The plastid location of Deg11 reported by a single proteomic study (Friso et al., 2004) could not be confirmed by GFP tagging. Instead Deg11 was found to be located in the mitochondrion (Figure 3). A mitochondrial location of this protease is also predicted by 14 of the 22 predictors in SUBA3, including TargetP (Emanuelsson et al., 2000), Predotar (Small et al., 2004), and YLoc (Briesemeister et al., 2010).
No experimental data on the location of Deg proteases Deg3, Deg6, Deg10, Deg12, Deg13, and Deg14 (Figure 2 and Table 2) have been published, and nothing is known about their physiological roles. At least eight predictors in SUBA3 predict a mitochondrial location for Deg3, Deg6, Deg10, Deg12, and Deg14 and indeed we found these five proteases are targeted to the mitochondrion by our GFP tagging approach (Figure 3). Surprisingly, a fluorescence signal was also detected in the plastid when Deg3-GFP and Deg10-GFP fusion constructs were used to transform Arabidopsis suspension cells (Figure 3), suggesting that Deg3 and Deg10 are dual-targeted to the mitochondrion and to the plastid. Interestingly, Deg3 and Deg10 were also predicted to both the plastid and the mitochondrion when querying SUBA3 using Predotar, TargetP and WoLF PSORT [(“is” predicted by “Predotar” to be in “plastid” OR “is” predicted by “TargetP” to be in “plastid” OR “is” predicted by “WoLF PSORT” to be in “plastid”) AND (“is” predicted by “Predotar” to be in “mitochondrion” OR “is” predicted by “TargetP” to be in “mitochondrion” OR “is” predicted by “WoLF PSORT” to be in “mitochondrion”)]. Very recently, a semi-quantitative proteomic approach has detected Deg3 in low abundance in the stroma-lamellae of the thylakoid (Tomizioli et al., 2014) supporting a plastid location for this Deg protease without excluding a mitochondrial location. In addition, Deg13 was localized to the plastid in our study (Figure 3). Given these results we should bear in mind that the full-length coding sequence could only be amplified from cDNAs of Deg10 and Deg14. For Deg3, Deg6, Deg12, and Deg13 the first 300 bp or less were amplified from genomic DNA and fused to GFP. With proteomics data existing for Deg3 and Deg12 (Baerenfaller et al., 2008; Tomizioli et al., 2014), but transcript and protein data being absence from publicly accessible databases for Deg6 and Deg13, could indicate that these two Deg proteases are pseudogenes (Schuhmann and Adamska, 2012).
Peroxisome Deg protease
The location of Deg15 in peroxisomes was previously demonstrated by both subcellular proteomic and GFP tagging studies (Eubel et al., 2008; Schuhmann et al., 2008). As shown in Figure 3, the peroxisomal location of Deg15 was confirmed again by this study. In vivo and in vitro analysis has shown that Deg15 is responsible for processing PTS2-containing proteins and plants lacking Deg15 display a phenotype potentially linked to reduced fatty acid β-oxidation due to lack of enzyme processing (Schuhmann et al., 2008).
Nuclear Deg protease
The SUBA3 query reported that Deg9 has been located by different proteomic studies to the plastid (Kleffmann et al., 2004) and to the nucleus (Pendle et al., 2005). The nuclear location of Deg9 could be confirmed here by GFP tagging (Figure 3). However, the plastid location could not be confirmed in this study. From the analysis of conflicts between published localization datasets (see Conflicts Between Published Localization Datasets) a nuclear location for Deg9 is also suggested to be more likely than a plastid location. As the physiological role of Deg9 remains to be elucidated, the possible plastid location of Deg9 will need to be proven by further independent analysis.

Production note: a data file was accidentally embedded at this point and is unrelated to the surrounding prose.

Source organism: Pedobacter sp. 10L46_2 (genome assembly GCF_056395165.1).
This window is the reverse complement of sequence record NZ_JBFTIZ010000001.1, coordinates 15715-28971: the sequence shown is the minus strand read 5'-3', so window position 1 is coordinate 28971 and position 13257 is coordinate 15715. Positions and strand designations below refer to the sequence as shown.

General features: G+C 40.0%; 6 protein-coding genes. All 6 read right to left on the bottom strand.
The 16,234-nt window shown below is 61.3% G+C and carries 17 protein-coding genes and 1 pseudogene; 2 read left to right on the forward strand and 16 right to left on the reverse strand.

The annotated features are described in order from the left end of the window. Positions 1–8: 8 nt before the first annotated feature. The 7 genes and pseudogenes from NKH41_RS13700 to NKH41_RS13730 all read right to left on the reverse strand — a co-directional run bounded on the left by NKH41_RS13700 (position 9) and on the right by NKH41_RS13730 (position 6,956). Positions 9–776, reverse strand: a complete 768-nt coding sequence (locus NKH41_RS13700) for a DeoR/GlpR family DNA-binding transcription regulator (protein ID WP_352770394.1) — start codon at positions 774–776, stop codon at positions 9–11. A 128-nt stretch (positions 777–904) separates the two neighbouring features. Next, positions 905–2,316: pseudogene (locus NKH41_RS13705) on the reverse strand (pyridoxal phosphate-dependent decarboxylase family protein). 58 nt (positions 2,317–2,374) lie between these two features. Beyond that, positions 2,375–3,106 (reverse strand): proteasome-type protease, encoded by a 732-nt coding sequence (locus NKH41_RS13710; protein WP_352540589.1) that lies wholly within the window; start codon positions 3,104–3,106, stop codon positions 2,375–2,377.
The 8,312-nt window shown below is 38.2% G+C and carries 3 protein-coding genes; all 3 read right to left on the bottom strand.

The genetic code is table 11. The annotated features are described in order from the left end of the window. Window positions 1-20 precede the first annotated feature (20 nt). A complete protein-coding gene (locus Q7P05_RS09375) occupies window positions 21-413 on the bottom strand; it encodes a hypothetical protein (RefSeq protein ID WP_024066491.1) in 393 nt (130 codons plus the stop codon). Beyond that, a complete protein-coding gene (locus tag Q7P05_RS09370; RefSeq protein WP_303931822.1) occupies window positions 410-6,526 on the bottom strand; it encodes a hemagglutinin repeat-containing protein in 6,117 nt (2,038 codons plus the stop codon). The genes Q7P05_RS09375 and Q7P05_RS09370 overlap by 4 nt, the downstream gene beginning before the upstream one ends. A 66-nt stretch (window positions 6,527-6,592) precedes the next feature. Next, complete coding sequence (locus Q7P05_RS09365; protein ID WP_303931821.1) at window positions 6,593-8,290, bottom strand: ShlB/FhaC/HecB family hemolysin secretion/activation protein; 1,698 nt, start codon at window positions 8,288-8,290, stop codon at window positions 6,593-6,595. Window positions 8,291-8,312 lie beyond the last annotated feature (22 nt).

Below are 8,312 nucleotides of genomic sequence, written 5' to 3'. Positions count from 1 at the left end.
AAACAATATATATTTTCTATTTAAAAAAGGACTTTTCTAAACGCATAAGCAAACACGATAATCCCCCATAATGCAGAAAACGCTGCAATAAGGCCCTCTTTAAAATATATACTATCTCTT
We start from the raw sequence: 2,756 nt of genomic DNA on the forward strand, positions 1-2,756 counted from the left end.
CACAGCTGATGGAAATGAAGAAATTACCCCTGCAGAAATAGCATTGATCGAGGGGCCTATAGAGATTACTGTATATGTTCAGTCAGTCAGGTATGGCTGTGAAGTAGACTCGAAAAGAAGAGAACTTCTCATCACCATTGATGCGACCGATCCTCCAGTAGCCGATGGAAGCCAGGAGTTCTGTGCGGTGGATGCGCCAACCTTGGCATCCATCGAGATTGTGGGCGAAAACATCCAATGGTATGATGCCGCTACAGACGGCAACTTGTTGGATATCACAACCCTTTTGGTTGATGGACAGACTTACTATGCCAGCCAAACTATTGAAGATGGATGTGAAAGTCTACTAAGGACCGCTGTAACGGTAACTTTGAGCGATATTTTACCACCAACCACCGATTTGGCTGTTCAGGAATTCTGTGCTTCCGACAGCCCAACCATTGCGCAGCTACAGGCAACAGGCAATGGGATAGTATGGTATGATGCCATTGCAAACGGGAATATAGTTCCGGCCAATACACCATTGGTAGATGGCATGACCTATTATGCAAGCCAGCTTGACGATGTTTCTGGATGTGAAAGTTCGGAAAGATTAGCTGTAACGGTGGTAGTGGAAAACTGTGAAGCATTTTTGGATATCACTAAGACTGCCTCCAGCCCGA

Deg7, the last of the proteases for which proteomic data are available in SUBA3, was reported to be located in the cytosol (Ito et al., 2011). Another study has found this protease in the chloroplast stroma by GFP tagging and immunoblotting (Sun et al., 2010). Neither of these two locations could be verified by GFP tagging in this study, instead Deg7 was localized to the nucleus and the mitochondrion (Figure 3). A nuclear location is plausible because Deg7 is putatively orthologous to the only fungal Deg protease, which is located in the nucleus (Schuhmann et al., 2011). The nuclear location of Deg7 could have been missed by Sun et al. (2010) as the authors fused only the N-terminal 243 amino acids of Deg7 to GFP, whereas in this study the full-length coding sequence of Deg7 was fused to the N-terminus of GFP. Interestingly, NLS Mapper (Kosugi et al., 2009) predicts a bipartite nuclear localization signal from 845 to 873 amino acids. The analysis of deg7 mutant plants revealed that the mutant is more sensitive to high light stress than wild type as demonstrated by an inhibited growth phenotype of deg7 mutants when exposed to high light. Additionally, it was shown that Deg7 interacts directly with PSII (Sun et al., 2010). Thus, a plastid location of this protease is likely and may have been missed in this study for a reason associated with the GFP fusion or the intensity of fluorescence in the plastid. Ito et al. (2011) localized Deg7 to the cytosol using a proteomic approach. Although purification techniques have improved immensely and the authors rigorously selected for cytosolic proteins, it is very difficult to avoid contamination of the cytosol by soluble proteins from organelles. Thus, the cytosolic location of Deg7 could be due to contamination during the cytosolic sample preparation. In fact, other soluble chloroplast proteins have been reported as cytosolic in this study, such as a chloroplast form of ATP sulfurylase (AT1G19920), a plastidic triose phosphate isomerase (AT2G21170), a chloroplast beta-amylase (AT3G23920), a plastidic uracil phosphoribosyltransferase (AT3G53900), and an f-type thioredoxin localized in the chloroplast stroma (AT5G16400). The localization of Deg7 represents an example of how contradictory location data can arise even when the same localization method was used.